DNA scaffolds for functional hydrogels
DNA scaffolds self-assembled by short-stranded synthetic DNA can be tailored to build thermally reversible hydrogels with target binding sites. These hydrogels exhibit highly selective binding properties due to the specificity of DNA and also provide an aqueous environment for various reactions to happen within the network constraints. Hence, a careful study on the assembly mechanism and other physical aspects of DNA hydrogels is required to facilitate the future design and construction of such materials at the precise control.
In this thesis, I present the work on well-designed DNA nano-stars as scaffolds for functional bulk materials with potential applications in bio-sensing.
Chapter 1 starts with introducing the fundamental properties of DNA molecules, focusing on the advantages of utilising short-stranded DNA to programme and engineer micro- and macro- materials. Then it briefly reviews the field of rheology and micro-rheology, with the diffusing wave spectroscopy (DWS) technique illustrated explicitly as an example passive micro-rheology tool. Afterwards, a critical literature review on computational modelling of DNA systems is present, followed by the thesis outline at the end.
Chapter 2 describes a simple DNA dendrimer system self-assembled from three-armed DNA nano-stars. The characterisation tools such as UV-vis spectroscopy, gel electrophoresis and dynamic light scattering (DLS) are introduced to verify the final production of the complex DNA structures. From this practice, we develop a routine for designing DNA scaffolds that yield optimal productivity.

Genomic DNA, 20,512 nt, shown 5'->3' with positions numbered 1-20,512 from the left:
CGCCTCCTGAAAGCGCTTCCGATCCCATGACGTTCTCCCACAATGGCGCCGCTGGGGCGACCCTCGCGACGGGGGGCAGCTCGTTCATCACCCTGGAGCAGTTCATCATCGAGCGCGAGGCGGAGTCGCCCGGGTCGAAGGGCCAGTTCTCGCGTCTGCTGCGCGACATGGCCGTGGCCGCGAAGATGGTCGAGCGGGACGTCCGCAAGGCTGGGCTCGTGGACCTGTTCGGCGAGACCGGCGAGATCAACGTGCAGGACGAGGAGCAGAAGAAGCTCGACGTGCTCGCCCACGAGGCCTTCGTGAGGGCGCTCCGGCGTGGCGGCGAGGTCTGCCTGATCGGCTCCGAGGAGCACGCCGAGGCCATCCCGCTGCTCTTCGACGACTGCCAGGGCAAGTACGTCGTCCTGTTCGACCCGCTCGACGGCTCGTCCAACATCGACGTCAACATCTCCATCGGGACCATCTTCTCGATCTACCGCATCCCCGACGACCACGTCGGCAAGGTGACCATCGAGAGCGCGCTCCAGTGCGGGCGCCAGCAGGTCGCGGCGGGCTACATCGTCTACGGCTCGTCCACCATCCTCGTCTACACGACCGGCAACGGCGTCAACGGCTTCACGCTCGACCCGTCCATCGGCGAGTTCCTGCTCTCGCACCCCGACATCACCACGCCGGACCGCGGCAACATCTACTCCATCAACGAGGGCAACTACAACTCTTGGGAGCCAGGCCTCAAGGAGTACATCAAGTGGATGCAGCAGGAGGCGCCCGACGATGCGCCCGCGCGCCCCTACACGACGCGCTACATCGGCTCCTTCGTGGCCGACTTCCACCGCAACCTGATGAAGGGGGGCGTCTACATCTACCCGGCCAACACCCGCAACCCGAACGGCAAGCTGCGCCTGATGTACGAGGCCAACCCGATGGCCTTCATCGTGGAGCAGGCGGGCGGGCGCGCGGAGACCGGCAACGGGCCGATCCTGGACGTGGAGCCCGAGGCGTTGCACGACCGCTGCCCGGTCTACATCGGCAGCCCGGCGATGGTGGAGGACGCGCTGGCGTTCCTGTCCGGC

Chapter 3 investigates the mechanical properties of DNA hydrogels made of three-armed DNA nano-stars and how they change upon cooling and heating empolying DWS micro-rheology. The resulting viscoelastic moduli over a broad range of frequencies reveal a clear, temperature-reversible percolation transition coinciding with the melting temperature of the system's sticky ends. This indicates that we can achieve precise control in mechanical properties of DNA hydrogels, which is beneficial for designing more sensitive molecular sensing tools and controlled release systems.
Chapter 4 develops a coarse-graining computational model of DNA hydrogels that resembles the system in Chapter 3 using LAMMPS, a classical molecular dynamics code. Thermodynamics, structural analysis and rheology tests were taken, qualitatively reproducing the physical phenomena of DNA assembly of the hydrogel network.
Chapter 5 studies the internal behaviours of three-armed DNA complexes using oxDNA model also implemented in LAMMPS, with particular focus on the effect of the inert bases in the core and between double-stranded branches and single-stranded sticky ends. A deep insight into sequence-dependent behaviour of such complex structures can guide the parameter optimisation of the individual building blocks for the model described in Chapter 4.
Chapter 6 concludes the thesis and presents an outlook for the future work that emerged out of my experimental and numerical studies.